Just as firms moved attorneys into burgeoning bankruptcy practices in 2009, they have now redeployed lawyers into corporate and finance work. "You need to be nimble and opportunistic in today's environment," says Brad Karp, chairman of Paul, Weiss, Rifkind, Wharton & Garrison.
Still, one feature of the post-Lehman landscape has remained constant: the increased importance of Washington, D.C., as a legal center. The U.S. capital was picked by 69 percent of respondents as the place where they expect to add laterals next year, closely followed by New York at 67 percent. The changing regulatory landscape, exemplified by the implementation of the Dodd-Frank Wall Street Reform and Consumer Protection Act in banking, is leading firms to step up their efforts to expand their D.C. outposts.
In September, for instance, Palo Alto–based Cooley added 54 lawyers to its Washington, D.C., outpost when it merged with Dow Lohnes, a Washington-based firm with particular strength in advising the telecommunications sector. "It reflects the evolution of our model and our client base," Cooley's Conroy says of the deal. "There are certain regulated practices that are becoming key differentiators for firms like ours that have a large technology client base, and as those clients mature, they have more inside-the-Beltway needs."
Other firms have seen a similar uptick in activity in Washington, D.C. "Our D.C. office has been our firm's busiest over the last two or three years, reflecting extremely high litigation demand and the reality that the regulatory environment has become increasingly active and punishing," says Karp, whose firm has represented JP Morgan Chase & Co., Citigroup Inc. and Deutsche Bank AG on crisis-related work.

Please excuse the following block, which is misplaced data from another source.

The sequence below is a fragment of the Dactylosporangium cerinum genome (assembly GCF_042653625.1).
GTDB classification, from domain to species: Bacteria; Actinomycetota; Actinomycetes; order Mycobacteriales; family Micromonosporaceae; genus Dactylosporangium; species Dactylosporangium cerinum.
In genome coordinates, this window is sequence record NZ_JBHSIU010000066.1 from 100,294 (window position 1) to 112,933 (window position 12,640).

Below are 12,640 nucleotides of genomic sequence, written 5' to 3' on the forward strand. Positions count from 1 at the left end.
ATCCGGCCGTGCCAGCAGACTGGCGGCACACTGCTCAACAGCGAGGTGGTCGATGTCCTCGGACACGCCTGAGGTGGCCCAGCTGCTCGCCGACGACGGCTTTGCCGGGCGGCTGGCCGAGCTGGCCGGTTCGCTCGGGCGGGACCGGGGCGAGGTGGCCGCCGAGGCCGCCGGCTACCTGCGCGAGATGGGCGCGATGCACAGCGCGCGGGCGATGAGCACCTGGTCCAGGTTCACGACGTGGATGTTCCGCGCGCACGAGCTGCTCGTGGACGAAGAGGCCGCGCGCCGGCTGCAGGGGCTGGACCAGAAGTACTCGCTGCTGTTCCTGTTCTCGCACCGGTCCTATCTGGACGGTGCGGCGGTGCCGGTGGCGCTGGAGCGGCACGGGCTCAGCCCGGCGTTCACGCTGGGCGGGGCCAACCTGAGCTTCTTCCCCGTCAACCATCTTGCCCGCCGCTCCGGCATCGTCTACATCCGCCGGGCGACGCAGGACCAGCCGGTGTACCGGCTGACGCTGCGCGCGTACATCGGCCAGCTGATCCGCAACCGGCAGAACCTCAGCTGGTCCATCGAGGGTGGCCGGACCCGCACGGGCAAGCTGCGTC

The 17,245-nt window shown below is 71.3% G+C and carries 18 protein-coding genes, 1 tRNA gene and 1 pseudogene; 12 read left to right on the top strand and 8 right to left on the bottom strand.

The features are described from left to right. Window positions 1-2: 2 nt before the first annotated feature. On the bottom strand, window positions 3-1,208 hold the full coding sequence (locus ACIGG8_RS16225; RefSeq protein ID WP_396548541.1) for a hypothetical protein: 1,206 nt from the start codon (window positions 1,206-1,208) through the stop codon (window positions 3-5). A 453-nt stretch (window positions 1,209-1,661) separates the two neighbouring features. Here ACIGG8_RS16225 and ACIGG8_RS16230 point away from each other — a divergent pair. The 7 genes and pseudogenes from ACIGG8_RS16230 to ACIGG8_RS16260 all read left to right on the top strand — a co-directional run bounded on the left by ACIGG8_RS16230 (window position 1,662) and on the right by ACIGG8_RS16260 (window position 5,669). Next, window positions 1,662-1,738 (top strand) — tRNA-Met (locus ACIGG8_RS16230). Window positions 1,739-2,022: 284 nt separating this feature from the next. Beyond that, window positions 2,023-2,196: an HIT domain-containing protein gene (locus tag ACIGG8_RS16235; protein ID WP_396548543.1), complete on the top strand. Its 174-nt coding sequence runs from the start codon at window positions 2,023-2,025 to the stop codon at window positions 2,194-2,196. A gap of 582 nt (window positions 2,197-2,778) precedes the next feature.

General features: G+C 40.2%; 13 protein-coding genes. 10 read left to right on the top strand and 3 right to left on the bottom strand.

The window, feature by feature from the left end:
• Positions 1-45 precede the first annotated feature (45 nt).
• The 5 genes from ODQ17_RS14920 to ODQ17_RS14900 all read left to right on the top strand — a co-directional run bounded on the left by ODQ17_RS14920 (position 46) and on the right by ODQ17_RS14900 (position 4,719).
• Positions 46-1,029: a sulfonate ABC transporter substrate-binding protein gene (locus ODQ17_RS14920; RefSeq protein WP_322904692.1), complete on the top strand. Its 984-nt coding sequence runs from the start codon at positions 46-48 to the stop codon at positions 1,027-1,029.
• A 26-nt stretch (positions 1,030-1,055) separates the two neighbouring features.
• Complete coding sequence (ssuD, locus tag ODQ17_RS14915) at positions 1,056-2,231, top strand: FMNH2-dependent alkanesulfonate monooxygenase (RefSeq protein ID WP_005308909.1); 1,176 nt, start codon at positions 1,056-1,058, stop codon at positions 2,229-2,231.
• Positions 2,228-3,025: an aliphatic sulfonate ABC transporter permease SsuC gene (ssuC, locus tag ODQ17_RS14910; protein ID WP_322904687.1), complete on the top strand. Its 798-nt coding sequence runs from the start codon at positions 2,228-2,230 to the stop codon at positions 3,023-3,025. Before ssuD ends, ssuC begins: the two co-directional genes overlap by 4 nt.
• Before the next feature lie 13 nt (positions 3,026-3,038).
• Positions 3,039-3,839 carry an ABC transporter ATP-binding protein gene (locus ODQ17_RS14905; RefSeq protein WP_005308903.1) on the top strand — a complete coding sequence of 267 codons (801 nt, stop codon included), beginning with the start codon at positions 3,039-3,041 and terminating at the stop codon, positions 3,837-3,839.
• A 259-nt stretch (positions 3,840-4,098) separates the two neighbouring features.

While the fallout from the economic crisis has increased the importance of Washington, D.C., and fueled activity in litigation and regulatory practices, it has not had the profound impact on how firms bill their clients that some expected. On average, respondents said that just 18 percent of their firm's matters include an alternate fee arrangement. "A substantial amount of our work is still based on hours," says Barnes & Thornburg's Levin. "Buyers of legal services grew up with that system and understand it." Adds Cooley's Conroy: "There's been a significant market correction in the bargaining power of big firms, and clients have become more vocal about getting more value-driven billing arrangements. There's been more talk than results, but what has happened is pervasive discounting, which is not an alternative billing arrangement."
Squire Sanders' Maiwurm, however, expresses surprise at our survey findings on the billing questions and says that he sees more interest in alternative arrangements. "There's no question that some clients are not comfortable with a billing approach based on hours," he says. But alternative fee arrangements, he says, "will become more widespread. They won't become the majority, but they'll definitely increase."
The bottom line is that five years after the recession, the legal sector remains in flux, with no calming influence in sight. "The market rewards firms that are nimble and responsive to client demands, and are in the right commercial hubs," Maiwurm says. Much may have changed since Lehman's collapse, but that assessment remains as true now as it ever was.